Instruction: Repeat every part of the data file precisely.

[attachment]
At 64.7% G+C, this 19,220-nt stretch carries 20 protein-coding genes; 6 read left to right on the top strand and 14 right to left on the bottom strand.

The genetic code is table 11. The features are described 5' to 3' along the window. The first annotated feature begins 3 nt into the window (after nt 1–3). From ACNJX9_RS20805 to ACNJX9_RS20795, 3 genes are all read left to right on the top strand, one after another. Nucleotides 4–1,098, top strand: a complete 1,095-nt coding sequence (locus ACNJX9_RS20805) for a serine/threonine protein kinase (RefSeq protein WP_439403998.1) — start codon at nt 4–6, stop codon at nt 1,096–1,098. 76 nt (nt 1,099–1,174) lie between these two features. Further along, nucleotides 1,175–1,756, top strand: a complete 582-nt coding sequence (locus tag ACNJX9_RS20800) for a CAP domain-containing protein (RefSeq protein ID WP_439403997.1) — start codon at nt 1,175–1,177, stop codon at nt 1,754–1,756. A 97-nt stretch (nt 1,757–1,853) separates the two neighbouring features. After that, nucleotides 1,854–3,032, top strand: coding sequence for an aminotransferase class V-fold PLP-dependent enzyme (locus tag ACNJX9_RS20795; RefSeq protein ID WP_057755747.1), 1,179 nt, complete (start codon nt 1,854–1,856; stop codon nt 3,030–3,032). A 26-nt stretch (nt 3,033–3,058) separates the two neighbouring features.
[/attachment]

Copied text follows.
At 64.7% G+C, this 19,220-nt stretch carries 20 protein-coding genes; 6 read left to right on the top strand and 14 right to left on the bottom strand.

The genetic code is table 11. The features are described 5' to 3' along the window. The first annotated feature begins 3 nt into the window (after nt 1–3). From ACNJX9_RS20805 to ACNJX9_RS20795, 3 genes are all read left to right on the top strand, one after another. Nucleotides 4–1,098, top strand: a complete 1,095-nt coding sequence (locus ACNJX9_RS20805) for a serine/threonine protein kinase (RefSeq protein WP_439403998.1) — start codon at nt 4–6, stop codon at nt 1,096–1,098. 76 nt (nt 1,099–1,174) lie between these two features. Further along, nucleotides 1,175–1,756, top strand: a complete 582-nt coding sequence (locus tag ACNJX9_RS20800) for a CAP domain-containing protein (RefSeq protein ID WP_439403997.1) — start codon at nt 1,175–1,177, stop codon at nt 1,754–1,756. A 97-nt stretch (nt 1,757–1,853) separates the two neighbouring features. After that, nucleotides 1,854–3,032, top strand: coding sequence for an aminotransferase class V-fold PLP-dependent enzyme (locus tag ACNJX9_RS20795; RefSeq protein ID WP_057755747.1), 1,179 nt, complete (start codon nt 1,854–1,856; stop codon nt 3,030–3,032). A 26-nt stretch (nt 3,033–3,058) separates the two neighbouring features.